This week scientists from the Allen Institute for Brain Science in Seattle announced a multi-million dollar project to create a map of the human brain revealing the pattern of activity in some 20,000 genes. The four-year project, which builds on the earlier mouse brain map announced in 2006, will give fresh insight into the causes of diseases ranging from autism to spinal cord injuries, potentially helping scientists to develop more targeted treatments.
When complete, the human brain atlas will join the mouse one free online at 'Allen Brain Atlas' - a resource which since its launch has been cited in some 100 scientific papers.
The genome operates by sending instructions from DNA in the form of mRNA (messenger RNA ) for the manufacture of proteins. The mouse brain atlas was made by taking thin slices of tissue from different parts of the brain and then using a technique called 'in situ hybridisation' to label a specific mRNA to show where a gene is being expressed. This was repeated for nearly every gene in the mouse genome. However trying to repeat this effort on the human brain - an organ over 2000 times bigger - will be a very big task, say the researchers.
The mouse brain atlas has already yielded some important findings in the field of neuroscience. For example the atlas has lead to the discovery of two genes, BEX1 and BEX2, implicated in a type of brain cancer called glioma. Similarly, it might be used to find genes important in other diseases, like autism, by comparing the patterns of gene activity in the brains of autistic people.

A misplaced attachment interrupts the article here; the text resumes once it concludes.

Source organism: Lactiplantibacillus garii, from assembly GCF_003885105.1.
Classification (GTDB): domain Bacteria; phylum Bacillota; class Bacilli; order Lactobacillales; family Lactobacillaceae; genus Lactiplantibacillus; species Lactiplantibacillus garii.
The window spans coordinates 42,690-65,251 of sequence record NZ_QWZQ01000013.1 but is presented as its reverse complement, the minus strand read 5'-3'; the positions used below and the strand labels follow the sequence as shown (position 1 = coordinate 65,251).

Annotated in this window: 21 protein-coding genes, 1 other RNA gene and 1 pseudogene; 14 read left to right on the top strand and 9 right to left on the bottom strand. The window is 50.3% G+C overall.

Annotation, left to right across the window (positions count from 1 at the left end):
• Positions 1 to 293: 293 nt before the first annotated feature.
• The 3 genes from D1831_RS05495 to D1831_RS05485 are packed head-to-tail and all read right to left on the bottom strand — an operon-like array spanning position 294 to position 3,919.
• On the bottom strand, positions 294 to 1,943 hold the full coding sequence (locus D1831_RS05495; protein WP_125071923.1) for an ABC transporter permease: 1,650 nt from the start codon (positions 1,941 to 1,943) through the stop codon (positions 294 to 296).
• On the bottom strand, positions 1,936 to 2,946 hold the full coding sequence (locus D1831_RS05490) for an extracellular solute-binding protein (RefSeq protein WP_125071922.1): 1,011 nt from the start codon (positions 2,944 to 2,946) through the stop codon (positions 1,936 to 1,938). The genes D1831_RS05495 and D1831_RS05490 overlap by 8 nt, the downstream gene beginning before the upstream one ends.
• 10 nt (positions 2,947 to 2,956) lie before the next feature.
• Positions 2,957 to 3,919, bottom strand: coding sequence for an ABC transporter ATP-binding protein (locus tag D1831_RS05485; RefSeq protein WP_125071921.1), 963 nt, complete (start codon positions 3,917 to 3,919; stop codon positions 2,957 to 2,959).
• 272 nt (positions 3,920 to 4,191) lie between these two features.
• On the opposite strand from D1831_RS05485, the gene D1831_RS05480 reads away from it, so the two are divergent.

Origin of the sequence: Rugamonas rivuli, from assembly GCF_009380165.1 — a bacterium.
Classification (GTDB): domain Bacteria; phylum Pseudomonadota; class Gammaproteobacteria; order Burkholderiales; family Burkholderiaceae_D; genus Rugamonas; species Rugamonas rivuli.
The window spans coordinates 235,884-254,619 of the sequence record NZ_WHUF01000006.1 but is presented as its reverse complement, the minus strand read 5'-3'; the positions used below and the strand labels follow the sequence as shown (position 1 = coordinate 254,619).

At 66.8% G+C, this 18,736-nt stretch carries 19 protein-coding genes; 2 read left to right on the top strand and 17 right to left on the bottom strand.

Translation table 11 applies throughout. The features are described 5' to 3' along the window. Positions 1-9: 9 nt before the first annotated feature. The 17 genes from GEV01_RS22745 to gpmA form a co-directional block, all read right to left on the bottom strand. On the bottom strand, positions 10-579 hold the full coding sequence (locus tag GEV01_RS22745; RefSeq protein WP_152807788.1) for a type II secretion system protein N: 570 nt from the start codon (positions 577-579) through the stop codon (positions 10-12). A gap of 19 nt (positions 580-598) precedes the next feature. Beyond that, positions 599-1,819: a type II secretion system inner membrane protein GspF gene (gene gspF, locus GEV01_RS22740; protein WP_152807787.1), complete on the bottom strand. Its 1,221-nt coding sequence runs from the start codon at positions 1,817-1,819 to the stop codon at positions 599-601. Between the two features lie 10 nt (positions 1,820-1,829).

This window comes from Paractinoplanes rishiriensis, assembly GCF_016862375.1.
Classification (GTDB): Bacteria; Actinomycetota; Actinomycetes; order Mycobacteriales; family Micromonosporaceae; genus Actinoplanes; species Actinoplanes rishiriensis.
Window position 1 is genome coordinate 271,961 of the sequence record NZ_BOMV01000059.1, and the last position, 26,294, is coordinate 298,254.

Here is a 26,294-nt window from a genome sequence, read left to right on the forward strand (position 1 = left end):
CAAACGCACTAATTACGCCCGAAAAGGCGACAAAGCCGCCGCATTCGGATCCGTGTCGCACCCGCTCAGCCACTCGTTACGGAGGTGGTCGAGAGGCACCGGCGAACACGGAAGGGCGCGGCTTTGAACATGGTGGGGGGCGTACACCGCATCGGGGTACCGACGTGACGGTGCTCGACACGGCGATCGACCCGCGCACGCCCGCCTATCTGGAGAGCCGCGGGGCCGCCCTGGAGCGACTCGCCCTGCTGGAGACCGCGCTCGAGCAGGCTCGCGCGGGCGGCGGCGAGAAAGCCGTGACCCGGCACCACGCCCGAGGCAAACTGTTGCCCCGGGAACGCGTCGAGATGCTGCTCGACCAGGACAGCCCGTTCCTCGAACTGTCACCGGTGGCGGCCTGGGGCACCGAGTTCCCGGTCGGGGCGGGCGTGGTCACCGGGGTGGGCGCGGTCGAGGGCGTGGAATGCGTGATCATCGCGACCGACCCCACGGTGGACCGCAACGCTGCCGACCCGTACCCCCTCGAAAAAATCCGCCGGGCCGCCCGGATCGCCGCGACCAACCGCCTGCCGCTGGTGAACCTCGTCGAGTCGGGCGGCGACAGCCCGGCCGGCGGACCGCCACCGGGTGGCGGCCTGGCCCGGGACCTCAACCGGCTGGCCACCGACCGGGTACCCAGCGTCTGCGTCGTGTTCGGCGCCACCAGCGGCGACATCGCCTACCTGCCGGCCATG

Being able to compare the patterns of activity in mouse and human brains may also help scientists to work out how the human brain evolved to be so advanced, by allowing them to detecting differences which would normally be invisible. 'We could ask whether our brains simply have more of the same kinds of cells, or if we have fundamentally different types of cells in different arrangements', Allan Jones, the institute's chief scientific officer told science writer Alan Boyle.
Two other projects looking at gene expression in the mouse were also launched simultaneously - one looking at the mouse brain during development from embryo to juvenile and the other at the mouse spinal cord. 'Instead of a 3D atlas, effectively we're going to have a 4D atlas, where we'll be able to watch movies [showing] data-driven models of the brain as it's growing', said Jones.